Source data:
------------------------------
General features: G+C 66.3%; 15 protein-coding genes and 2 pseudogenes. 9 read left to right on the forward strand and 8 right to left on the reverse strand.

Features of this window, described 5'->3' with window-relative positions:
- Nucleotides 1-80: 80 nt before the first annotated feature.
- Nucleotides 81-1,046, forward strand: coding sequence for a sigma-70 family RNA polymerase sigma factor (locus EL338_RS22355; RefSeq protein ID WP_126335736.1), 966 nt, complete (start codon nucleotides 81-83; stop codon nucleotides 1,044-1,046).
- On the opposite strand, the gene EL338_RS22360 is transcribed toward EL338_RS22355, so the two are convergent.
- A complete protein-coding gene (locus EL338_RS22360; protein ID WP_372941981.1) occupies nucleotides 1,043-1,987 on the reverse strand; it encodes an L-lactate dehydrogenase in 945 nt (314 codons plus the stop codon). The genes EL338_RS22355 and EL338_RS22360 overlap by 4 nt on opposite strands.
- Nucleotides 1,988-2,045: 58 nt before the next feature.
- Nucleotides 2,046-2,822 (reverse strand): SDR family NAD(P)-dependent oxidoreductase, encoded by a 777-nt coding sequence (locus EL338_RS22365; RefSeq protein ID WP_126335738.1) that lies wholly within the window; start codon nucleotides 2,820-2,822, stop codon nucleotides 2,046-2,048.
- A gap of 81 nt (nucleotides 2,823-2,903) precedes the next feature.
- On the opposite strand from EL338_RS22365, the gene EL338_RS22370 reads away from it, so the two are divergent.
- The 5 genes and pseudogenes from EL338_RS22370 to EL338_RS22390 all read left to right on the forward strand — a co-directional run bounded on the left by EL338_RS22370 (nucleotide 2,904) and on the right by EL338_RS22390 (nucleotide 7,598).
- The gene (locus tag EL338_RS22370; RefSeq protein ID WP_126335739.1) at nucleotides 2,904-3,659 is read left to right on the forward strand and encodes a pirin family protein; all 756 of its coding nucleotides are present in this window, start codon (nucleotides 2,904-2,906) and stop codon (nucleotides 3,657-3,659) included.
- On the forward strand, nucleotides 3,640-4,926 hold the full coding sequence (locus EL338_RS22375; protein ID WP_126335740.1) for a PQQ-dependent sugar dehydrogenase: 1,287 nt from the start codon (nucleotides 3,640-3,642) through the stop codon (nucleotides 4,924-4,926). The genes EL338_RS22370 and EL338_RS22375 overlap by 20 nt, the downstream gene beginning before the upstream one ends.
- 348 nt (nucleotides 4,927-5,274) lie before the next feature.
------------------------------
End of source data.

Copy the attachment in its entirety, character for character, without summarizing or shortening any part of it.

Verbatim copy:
General features: G+C 66.3%; 15 protein-coding genes and 2 pseudogenes. 9 read left to right on the forward strand and 8 right to left on the reverse strand.

Features of this window, described 5'->3' with window-relative positions:
- Nucleotides 1-80: 80 nt before the first annotated feature.
- Nucleotides 81-1,046, forward strand: coding sequence for a sigma-70 family RNA polymerase sigma factor (locus EL338_RS22355; RefSeq protein ID WP_126335736.1), 966 nt, complete (start codon nucleotides 81-83; stop codon nucleotides 1,044-1,046).
- On the opposite strand, the gene EL338_RS22360 is transcribed toward EL338_RS22355, so the two are convergent.
- A complete protein-coding gene (locus EL338_RS22360; protein ID WP_372941981.1) occupies nucleotides 1,043-1,987 on the reverse strand; it encodes an L-lactate dehydrogenase in 945 nt (314 codons plus the stop codon). The genes EL338_RS22355 and EL338_RS22360 overlap by 4 nt on opposite strands.
- Nucleotides 1,988-2,045: 58 nt before the next feature.
- Nucleotides 2,046-2,822 (reverse strand): SDR family NAD(P)-dependent oxidoreductase, encoded by a 777-nt coding sequence (locus EL338_RS22365; RefSeq protein ID WP_126335738.1) that lies wholly within the window; start codon nucleotides 2,820-2,822, stop codon nucleotides 2,046-2,048.
- A gap of 81 nt (nucleotides 2,823-2,903) precedes the next feature.
- On the opposite strand from EL338_RS22365, the gene EL338_RS22370 reads away from it, so the two are divergent.
- The 5 genes and pseudogenes from EL338_RS22370 to EL338_RS22390 all read left to right on the forward strand — a co-directional run bounded on the left by EL338_RS22370 (nucleotide 2,904) and on the right by EL338_RS22390 (nucleotide 7,598).
- The gene (locus tag EL338_RS22370; RefSeq protein ID WP_126335739.1) at nucleotides 2,904-3,659 is read left to right on the forward strand and encodes a pirin family protein; all 756 of its coding nucleotides are present in this window, start codon (nucleotides 2,904-2,906) and stop codon (nucleotides 3,657-3,659) included.
- On the forward strand, nucleotides 3,640-4,926 hold the full coding sequence (locus EL338_RS22375; protein ID WP_126335740.1) for a PQQ-dependent sugar dehydrogenase: 1,287 nt from the start codon (nucleotides 3,640-3,642) through the stop codon (nucleotides 4,924-4,926). The genes EL338_RS22370 and EL338_RS22375 overlap by 20 nt, the downstream gene beginning before the upstream one ends.
- 348 nt (nucleotides 4,927-5,274) lie before the next feature.